Cisco Systems Inc. has been collaborating with several state governments in India for Smart City projects across areas like surveillance, smart cities, automation, etc. Cisco recently named Jaipur as the first Smart + Connected Community Lighthouse City in South Asia. The Cisco Lighthouse City status credential is assigned to a select list of cities all over the world.

Cisco has also established a Smart City surveillance system in Lucknow with 280 cameras, 10,000 drones and night-vision mobile vans. Smart surveillance projects that drive citizen safety with round-the-clock monitoring will make digital crime fighting a key focus area.

Vizag Smart City is equipped with the Andhra Pradesh (AP) fibre Net, a state-wide broadband project. Cisco has announced an Internet of Everything (IoE) Innovation Centre in Vizag and is also deploying technologies like Smart Wi-Fi, Smart Safety and Security, Smart Lighting, Smart Parking, Smart Transport, Smart Bus Stops, Smart Kiosks, a Remote Expert for government Services (REGS) and Smart Education.

Microsoft Corp. has partnered with the Surat Municipal Corporation (SMC) in Gujarat to transform Surat; the hub of India’s diamond trade into a smart city. Surat is the fourth-fastest growing city in the world, with a population of 5 million and a business hub that processes 80% of the world’s diamonds and meets 40% of India’s demand for textiles, according to Milind Torawane, Surat’s municipal commissioner. SMC is working with Microsoft and its partners to develop solutions for water management and urban planning (building plan approvals). Surat has already implemented several e-governance and citizen-centric solutions developed on Microsoft technologies, including those for property tax and revenue collections and material management. Microsoft has also created a city dashboard that provides a customized view of key performance indicators for the city.

Palava’s smart technology, for which it has partnered with IBM, also extends to 500 surveillance cameras that capture real-time data and, in future, will support face recognition for entry and have panic alarms every 200 metres. A smart card given to all Palava citizens will allow cashless transactions at retail centres, access to bus service, public Wi-Fi within the city’s premises, buildings and commercial points of entry.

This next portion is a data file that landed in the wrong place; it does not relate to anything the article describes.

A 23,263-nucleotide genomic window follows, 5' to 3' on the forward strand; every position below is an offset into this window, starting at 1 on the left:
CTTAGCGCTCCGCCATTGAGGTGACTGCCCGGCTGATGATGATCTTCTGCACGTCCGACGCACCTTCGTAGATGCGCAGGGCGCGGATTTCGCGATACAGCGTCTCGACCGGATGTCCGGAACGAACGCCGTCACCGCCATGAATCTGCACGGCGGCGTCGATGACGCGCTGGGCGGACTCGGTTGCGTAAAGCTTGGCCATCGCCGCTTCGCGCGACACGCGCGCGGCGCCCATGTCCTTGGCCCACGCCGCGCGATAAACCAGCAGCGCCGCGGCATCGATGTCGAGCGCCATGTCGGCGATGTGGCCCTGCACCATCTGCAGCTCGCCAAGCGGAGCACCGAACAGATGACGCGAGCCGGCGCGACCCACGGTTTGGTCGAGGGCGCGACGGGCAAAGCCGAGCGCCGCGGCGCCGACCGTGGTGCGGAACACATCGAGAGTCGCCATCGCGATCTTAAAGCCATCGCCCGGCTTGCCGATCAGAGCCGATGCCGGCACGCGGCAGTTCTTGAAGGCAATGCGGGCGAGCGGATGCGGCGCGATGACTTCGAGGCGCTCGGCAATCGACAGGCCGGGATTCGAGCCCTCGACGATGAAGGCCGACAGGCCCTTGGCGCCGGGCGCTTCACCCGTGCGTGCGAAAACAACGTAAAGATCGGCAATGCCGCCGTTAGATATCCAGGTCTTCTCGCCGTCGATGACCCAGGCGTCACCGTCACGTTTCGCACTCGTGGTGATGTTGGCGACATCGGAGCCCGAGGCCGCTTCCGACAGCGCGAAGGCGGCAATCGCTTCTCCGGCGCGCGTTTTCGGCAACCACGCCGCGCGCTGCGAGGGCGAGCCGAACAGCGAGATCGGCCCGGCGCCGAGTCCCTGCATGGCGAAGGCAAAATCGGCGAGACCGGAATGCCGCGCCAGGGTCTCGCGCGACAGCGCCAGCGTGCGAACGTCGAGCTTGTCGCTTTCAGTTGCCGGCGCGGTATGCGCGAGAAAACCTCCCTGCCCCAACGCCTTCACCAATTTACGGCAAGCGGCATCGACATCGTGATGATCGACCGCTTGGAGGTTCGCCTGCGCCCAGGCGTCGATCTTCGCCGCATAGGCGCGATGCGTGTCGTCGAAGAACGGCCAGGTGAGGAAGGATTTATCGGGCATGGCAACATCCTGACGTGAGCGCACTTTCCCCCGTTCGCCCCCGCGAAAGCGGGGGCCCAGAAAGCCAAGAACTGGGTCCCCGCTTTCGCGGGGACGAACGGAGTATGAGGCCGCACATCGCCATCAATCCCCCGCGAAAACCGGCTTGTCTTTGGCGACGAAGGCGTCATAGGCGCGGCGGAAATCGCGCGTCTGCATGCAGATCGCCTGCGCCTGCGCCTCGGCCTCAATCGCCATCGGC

The fact that cities are bursting at the seams is not lost on Prime Minister Narendra Modi’s government, which, on 29 April 2015, signed off on a plan to create 100 ‘smart cities’ and the rolling out of a new five-year urban development mission for 500 cities. The combined cost: Rs.1 trillion. This January, the government selected 20 cities, including five state capitals, to launch its larger urban makeover plan—the first phase of the larger plan to set up 100 smart cities. The next round of the competition is to select 40 cities this year.

To be sure, there are major challenges that the government needs to address as it goes about the task of building smart cities. Besides, building a smart city is “not always about IT but is more about smartly designing a city” according to Jaijit Bhattacharya, partner, infrastructure and government services, at consulting firm KPMG.

Bhattacharya pointed out that most of the work that technology companies are doing for the designated smart cities so far has been ‘pro bono’, implying that now tenders will have to be floated to execute the projects. According to Bhattacharya, a “command and control system (referring to the IOC) is important but there is also a need for a common IT architecture for all states, failing which they (the states) will have to retrofit this”.

Another hurdle is that India has a federal democratic structure, so it needs the cooperation and coordination of states, coupled with that of urban local bodies, to build smart cities.

This article first appeared on Live Mint.

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Smart Cities- The Rising Trend

June 25, 2016
Palava-Smart-City-Lodha-India-Mumbai

Find out how urban city development initiatives are fulfiling India’s need to comply with the smart city trend.

Ever since the Narendra Modi-led NDA government assumed office in Delhi, the public discourse on urban development in India has been dominated by “smart cities”. However, debates on this topic have often been misinformed since there is a lack of clarity on what exactly a smart city is. Interestingly, the guidelines of the government’s Smart City Mission itself state that “there is no universally accepted definition of a Smart City” since “it means different things to different people”.

While globally the term has become synonymous with the use of technology and data for improving various aspects of a city, in India the usage has been less precise. Much of the initial discussion implied that smart cities would be entirely new cities. In fact, the 2014 election manifesto of the Bharatiya Janata Party promised to build “100 new cities; enabled with the latest in technology and infrastructure”.

Hence, when the Modi government announced its plan to create “100 smart cities”, the presumption was that India would get 100 new cities. It was only in June 2015 when it officially launched the Smart City Mission that the contours of India’s smart city policy got some clarity.